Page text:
To Asa Gray 28 May 1
Down Bromley Kent
My dear Gray
Your kindness will make you glad to hear that I am nearly as well as I have been of late years, though a good deal weaker. I have been slowly writing a paper on Lythrum,2 & this has disinclined me for the exertion of writing letters. It has been so pleasant doing a little work after 8 months inaction. Speaking of Lythrum reminds me to say that your Nesæas are looking very healthy, & Mitchella moderately so.3 Some time ago I received Dr. Wrights letter about Orchids:4 if you write to him, beg him to note what attracts insects to Begonias? do they gnaw or penetrate the petals? Also, but I care less, what attracts them to Melastomas?5 Poor Dr. Cruger of Trinidad, who promised to observe, is dead.—6
Whenever my Lythrum paper is printed I will of course send you a copy,7 & I shall like to hear whether you think it as curious a case as I do.— I have got another new sub-class of dimorphic plants.—8
An Irish nobleman on his deathbed declared that he could conscientiously say that he had never througout life denied himself any pleasure; & I can conscientiously say that I have never scrupled to trouble you.— So here goes.— Have you travelled south, & can you tell me, whether the trees, which Bignonia capreolata climbs, are covered with moss, or filamentous lichen or Tillandsia; I ask because its tendrils abhor a simple stick, do not much relish rough bark, but delight in wool or moss.9 They adhere in curious manner, by making little disks at end of each point, like the Ampelopsis; when the disk sticks to bundle of fibres, these fibres grow between them & then unite, so that the fibres of wool end by being embedded in middle: By the way I will enclose some specimens & if you think it worth while you can put them under the simple microscope. It is remarkable how specially adapted some tendrils are; those of Eccremocarpus scaber do not like a stick, will have nothing to say to wool; but give them a bundle of culms of grass or bundle of bristles & they seize them well.—10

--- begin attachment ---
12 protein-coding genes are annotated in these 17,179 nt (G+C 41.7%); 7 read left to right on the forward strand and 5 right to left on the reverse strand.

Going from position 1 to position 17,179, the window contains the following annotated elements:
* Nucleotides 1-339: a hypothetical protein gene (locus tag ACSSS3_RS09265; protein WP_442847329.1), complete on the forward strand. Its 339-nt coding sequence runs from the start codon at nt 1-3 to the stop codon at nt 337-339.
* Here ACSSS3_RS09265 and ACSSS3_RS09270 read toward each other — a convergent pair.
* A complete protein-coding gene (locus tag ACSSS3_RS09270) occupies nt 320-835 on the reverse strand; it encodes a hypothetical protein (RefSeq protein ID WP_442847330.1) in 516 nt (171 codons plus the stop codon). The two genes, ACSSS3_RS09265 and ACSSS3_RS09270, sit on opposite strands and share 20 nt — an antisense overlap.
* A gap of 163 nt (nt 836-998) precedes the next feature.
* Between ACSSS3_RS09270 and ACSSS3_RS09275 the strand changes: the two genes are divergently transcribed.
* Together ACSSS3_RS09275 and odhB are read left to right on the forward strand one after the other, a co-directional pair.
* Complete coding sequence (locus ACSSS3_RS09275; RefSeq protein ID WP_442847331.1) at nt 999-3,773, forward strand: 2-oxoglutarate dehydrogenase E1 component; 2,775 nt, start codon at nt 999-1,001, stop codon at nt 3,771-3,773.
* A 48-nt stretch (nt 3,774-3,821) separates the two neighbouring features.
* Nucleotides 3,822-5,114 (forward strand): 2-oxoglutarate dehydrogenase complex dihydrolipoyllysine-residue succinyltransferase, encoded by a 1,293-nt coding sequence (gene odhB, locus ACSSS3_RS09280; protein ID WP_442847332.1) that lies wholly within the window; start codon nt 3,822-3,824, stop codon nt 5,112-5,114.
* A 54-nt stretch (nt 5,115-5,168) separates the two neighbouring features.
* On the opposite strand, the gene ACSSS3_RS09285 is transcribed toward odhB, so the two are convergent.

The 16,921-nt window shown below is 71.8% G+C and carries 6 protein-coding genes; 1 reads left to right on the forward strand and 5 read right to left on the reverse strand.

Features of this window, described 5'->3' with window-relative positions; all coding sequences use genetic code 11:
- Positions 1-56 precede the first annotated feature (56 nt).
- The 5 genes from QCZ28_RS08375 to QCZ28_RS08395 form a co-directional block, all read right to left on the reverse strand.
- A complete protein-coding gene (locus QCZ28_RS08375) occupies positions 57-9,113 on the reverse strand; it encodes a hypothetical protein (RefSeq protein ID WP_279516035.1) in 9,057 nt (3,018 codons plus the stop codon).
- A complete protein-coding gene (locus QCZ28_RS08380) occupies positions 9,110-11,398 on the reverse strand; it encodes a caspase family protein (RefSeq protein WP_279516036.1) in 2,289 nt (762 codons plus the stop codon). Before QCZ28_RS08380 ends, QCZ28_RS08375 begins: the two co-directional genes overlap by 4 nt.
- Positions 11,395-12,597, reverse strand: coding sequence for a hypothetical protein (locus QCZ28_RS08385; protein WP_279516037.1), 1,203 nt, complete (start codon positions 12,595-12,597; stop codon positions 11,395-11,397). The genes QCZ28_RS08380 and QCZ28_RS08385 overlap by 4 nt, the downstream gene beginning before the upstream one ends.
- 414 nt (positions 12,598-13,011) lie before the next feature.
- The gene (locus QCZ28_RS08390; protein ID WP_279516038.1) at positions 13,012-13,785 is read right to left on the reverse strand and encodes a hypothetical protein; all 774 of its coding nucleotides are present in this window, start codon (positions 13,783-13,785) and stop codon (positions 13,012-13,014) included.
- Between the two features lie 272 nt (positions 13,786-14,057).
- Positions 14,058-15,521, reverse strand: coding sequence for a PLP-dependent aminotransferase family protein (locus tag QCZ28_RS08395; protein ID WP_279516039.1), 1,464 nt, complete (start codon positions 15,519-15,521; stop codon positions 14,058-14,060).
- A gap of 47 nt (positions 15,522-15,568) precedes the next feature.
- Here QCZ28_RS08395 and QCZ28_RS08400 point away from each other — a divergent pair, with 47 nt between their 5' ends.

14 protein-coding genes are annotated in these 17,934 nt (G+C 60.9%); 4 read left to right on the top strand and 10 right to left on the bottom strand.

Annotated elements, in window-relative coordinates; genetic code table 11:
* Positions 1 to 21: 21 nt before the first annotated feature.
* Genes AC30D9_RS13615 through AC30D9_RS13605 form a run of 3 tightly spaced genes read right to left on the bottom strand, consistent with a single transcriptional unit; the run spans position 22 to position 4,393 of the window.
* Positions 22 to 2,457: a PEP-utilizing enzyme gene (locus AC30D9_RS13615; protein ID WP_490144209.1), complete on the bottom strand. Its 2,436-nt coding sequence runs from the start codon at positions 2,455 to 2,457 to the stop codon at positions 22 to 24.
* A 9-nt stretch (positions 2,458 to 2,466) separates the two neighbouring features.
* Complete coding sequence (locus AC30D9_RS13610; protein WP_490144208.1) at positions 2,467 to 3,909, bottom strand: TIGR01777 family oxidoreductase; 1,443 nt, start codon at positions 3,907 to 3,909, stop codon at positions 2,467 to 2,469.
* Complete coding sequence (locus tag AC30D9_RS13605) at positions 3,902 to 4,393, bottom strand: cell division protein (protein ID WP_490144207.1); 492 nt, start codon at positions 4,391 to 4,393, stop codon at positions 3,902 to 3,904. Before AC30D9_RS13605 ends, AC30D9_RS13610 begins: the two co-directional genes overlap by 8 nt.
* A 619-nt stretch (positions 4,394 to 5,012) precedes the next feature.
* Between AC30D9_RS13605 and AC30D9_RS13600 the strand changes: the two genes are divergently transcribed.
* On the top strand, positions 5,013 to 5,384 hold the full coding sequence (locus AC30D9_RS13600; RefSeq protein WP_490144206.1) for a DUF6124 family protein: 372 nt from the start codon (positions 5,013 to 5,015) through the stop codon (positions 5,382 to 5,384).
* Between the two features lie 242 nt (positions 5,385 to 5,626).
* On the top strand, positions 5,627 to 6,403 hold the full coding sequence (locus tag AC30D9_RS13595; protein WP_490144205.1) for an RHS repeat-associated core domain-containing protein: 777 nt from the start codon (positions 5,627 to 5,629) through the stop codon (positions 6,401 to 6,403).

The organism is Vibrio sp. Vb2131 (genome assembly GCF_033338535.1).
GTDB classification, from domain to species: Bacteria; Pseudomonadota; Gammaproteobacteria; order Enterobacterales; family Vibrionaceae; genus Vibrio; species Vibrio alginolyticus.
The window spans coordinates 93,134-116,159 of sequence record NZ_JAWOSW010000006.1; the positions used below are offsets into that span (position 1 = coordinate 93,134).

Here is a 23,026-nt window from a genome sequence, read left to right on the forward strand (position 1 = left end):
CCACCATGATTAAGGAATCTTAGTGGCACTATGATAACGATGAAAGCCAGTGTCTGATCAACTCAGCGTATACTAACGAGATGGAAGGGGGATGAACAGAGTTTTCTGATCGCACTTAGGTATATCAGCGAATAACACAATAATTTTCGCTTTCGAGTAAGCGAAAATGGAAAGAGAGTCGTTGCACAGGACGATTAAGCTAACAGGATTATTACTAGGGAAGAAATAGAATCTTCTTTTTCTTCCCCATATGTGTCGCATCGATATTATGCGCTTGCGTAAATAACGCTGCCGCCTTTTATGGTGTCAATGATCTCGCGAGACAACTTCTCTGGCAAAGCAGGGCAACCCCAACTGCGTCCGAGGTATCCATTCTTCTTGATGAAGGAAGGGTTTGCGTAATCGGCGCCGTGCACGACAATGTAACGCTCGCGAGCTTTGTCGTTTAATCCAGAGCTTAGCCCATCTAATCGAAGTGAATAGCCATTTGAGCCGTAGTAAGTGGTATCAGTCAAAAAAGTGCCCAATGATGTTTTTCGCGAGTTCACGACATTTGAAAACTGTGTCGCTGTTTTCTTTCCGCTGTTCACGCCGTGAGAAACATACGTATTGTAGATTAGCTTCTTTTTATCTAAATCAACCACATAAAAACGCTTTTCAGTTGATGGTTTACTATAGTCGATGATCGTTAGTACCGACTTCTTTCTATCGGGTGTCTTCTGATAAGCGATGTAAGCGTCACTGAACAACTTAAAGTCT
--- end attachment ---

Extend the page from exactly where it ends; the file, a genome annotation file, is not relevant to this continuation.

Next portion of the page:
I have been reading with great interest von Mohls paper in Bot. Zeitung on imperfect self-fertile flowers.11 He quotes you that perfect flowers of Voandzeia are quite sterile—12 How is this known, for is it not a Madagascar plant?13 I presume you know that wild plants of Amphicarpea are generally sterile.14 How I shd. like to have seed to ascertain whether this plant is sterile when fertilised.— What a curious analogous case is that of Leersia: I have just got plants of this grass.—15 Please remember, if you ever come across it, seeds of the Campanula perfoliata.—16
Lastly (God forgive me) can you tell me whether any of your Hollies are in state of Thyme viz some plants hermaphrodites & some Females: I have a dimorphic case which, I think, will show how this state of Thyme &c arises.—17
Do you see the Reader: it is the best newspaper for science ever published in England: there was lately a capital article in it by Wallace.18 He has, also, published lately in the Anthropological Review a short, but most suggestive article on the natural selection of Man.—19
When inclined, do write & tell me a little about yourself & what you are doing. Is the museum for your Herbarium settled?20 I hope sincerely that my former fellow-sufferer Mrs. Gray is quite well again.—21 What utter misery the stomach causes!— As for public news I am much in arrear, for I gave up for months hearing the newspaper, as I found it more fatiguing than novels. I have heard during late 9 months an astounding number of love scenes.—
What dreadful carnage you have just recently suffered.—22 What will the end be? Will slavery perish, if so the cost is not too dear?
Farewell my dear & good friend. You will see that I have regained my ten-horse-interrogoratory-power:—farewell— yours most sincerely | C. Darwin
I send a Photograph of myself with my Beard. Do I not look venerable?23
Is slowly writing Lythrum paper [Collected papers 2: 106–31].
Thanks for [Charles?] Wright’s observations on orchids
– could he note what attracts insects to Begonia and Melastoma? H. Crüger, who was going to observe Melastomataceae, has died.
Describes the climbing habits of Bignonia capreolata and Eccremocarpus scaber.
How does AG know the perfect flowers of Voandzeia are quite sterile?
He has a case of dimorphism in holly; asks AG to report on American hollies.
Please cite as
Darwin Correspondence Project, “Letter no. 4511,” accessed on 24 January 2017, http://www.darwinproject.ac.uk/DCP-LETT-4511